As a former resident, I would like to share some thoughts about growing up in the 1950s and ’60s in Valley Stream.
In my teenage years I lived in Hewlett, just on the other side of Peninsula Boulevard — but most of my friends were from the south Valley Stream area. We hung out at soda fountains, whether inside getting an egg cream or Cherry Coke, or weather outside in groups of guys and gals.
Our place was the Campus Sweet Shoppe on the corner of Rockaway Ave and Liggett Road owned by Fred Krim and his wife, Edith (later owned by Jack Samarotto and his father John.) There was a log between the stores and the house where Doc Abrams the dentist practiced. It was like a big telephone pole on its side. We would sit on it and pass the time.
The most memorable part of this story was the home of the Botticelli family on Miriam Street. Chris and Helene Botticelli kept their home open to all of us 24/7, as a place to hang out and stay off the streets. The basement was simple but had a stereo, a regulation-size pool table and an old-time barber chair that had belonged to Botticelli’s father, who was a barber in Far Rockaway, Queens.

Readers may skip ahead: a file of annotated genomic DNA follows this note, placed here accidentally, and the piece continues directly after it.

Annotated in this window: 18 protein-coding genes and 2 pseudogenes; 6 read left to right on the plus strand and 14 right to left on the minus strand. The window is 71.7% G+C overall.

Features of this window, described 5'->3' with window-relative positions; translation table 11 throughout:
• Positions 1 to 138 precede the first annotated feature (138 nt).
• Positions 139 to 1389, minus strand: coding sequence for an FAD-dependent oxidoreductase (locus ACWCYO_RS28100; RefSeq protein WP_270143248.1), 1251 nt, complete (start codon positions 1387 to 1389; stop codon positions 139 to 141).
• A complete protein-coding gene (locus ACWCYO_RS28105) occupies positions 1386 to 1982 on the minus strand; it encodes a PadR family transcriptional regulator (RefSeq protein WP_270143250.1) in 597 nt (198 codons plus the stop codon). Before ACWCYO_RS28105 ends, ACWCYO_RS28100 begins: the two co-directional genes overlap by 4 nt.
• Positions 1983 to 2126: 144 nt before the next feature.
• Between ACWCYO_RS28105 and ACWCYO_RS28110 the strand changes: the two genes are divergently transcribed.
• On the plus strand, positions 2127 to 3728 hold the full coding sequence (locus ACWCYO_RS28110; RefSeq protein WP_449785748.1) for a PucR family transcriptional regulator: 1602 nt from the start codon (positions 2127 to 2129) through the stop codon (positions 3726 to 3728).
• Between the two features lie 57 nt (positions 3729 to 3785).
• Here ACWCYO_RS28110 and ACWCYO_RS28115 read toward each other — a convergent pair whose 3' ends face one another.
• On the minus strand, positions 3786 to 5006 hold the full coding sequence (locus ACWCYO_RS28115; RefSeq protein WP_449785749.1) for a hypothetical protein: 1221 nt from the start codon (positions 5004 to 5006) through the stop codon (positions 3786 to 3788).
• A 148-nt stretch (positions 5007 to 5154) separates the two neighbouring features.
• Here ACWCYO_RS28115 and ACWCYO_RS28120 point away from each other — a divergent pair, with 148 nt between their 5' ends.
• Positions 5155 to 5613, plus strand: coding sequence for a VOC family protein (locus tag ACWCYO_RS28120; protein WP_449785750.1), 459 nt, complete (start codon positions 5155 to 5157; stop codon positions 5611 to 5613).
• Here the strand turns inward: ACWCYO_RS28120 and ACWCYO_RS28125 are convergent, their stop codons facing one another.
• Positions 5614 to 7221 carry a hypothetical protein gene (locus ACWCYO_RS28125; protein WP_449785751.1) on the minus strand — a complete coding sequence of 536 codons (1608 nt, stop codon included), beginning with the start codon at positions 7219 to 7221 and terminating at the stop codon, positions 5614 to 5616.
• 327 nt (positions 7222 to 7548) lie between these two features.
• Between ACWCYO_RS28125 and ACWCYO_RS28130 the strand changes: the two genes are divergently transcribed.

Several times the guys got careless or a little rough with the pool table and tore the felt cloth. Mr. Botticelli would get upset, but then he would recover it and let us continue playing pool. It was a safe place for a cold night.
Chris Botticelli also was the owner of FrostiFresh, a frozen food and meat home delivery business on the next block. It was the corner of Rockaway Avenue and Lee Avenue, where Valley Fitness is now. To keep us out of trouble and off the streets Mr. Botticelli put almost all of us to work at various times. The girls answered the phone, did filing, and typing, and some even became meat wrappers. The guys worked in the freezer, helping to prepare orders for delivery. They also swept the garage floors, wrapped meat, cleaned the packing area, and, if that wasn’t enough, painted the ceiling in the garage or any place that needed freshening up.
I stayed there and became manager until I was drafted in 1966 and went to Vietnam. I came back in 1968 and went back to work there until the business closed in 1980.
The Botticelli family leaves a legacy of fond memories of the times we spent in their home. They never complained about noise, fights, or squealing tires on Miriam Street. They were patient, giving and caring people, and I am thankful for those days.
I still maintain a more than 60-year friendship with the Botticelli family. Chris died in 1994, but “Mom” Botticelli turned 95 in April and has a home in Valley Stream and West Palm Beach, Fla. — not far from my home in Delray Beach. I still visit her frequently.
As I write this, I am sending a special Thanksgiving thank you to Chris and Helene Botticelli for their kindness, tolerance and love, and for the pot of sauce that was always simmering that fed all who wanted to join them.
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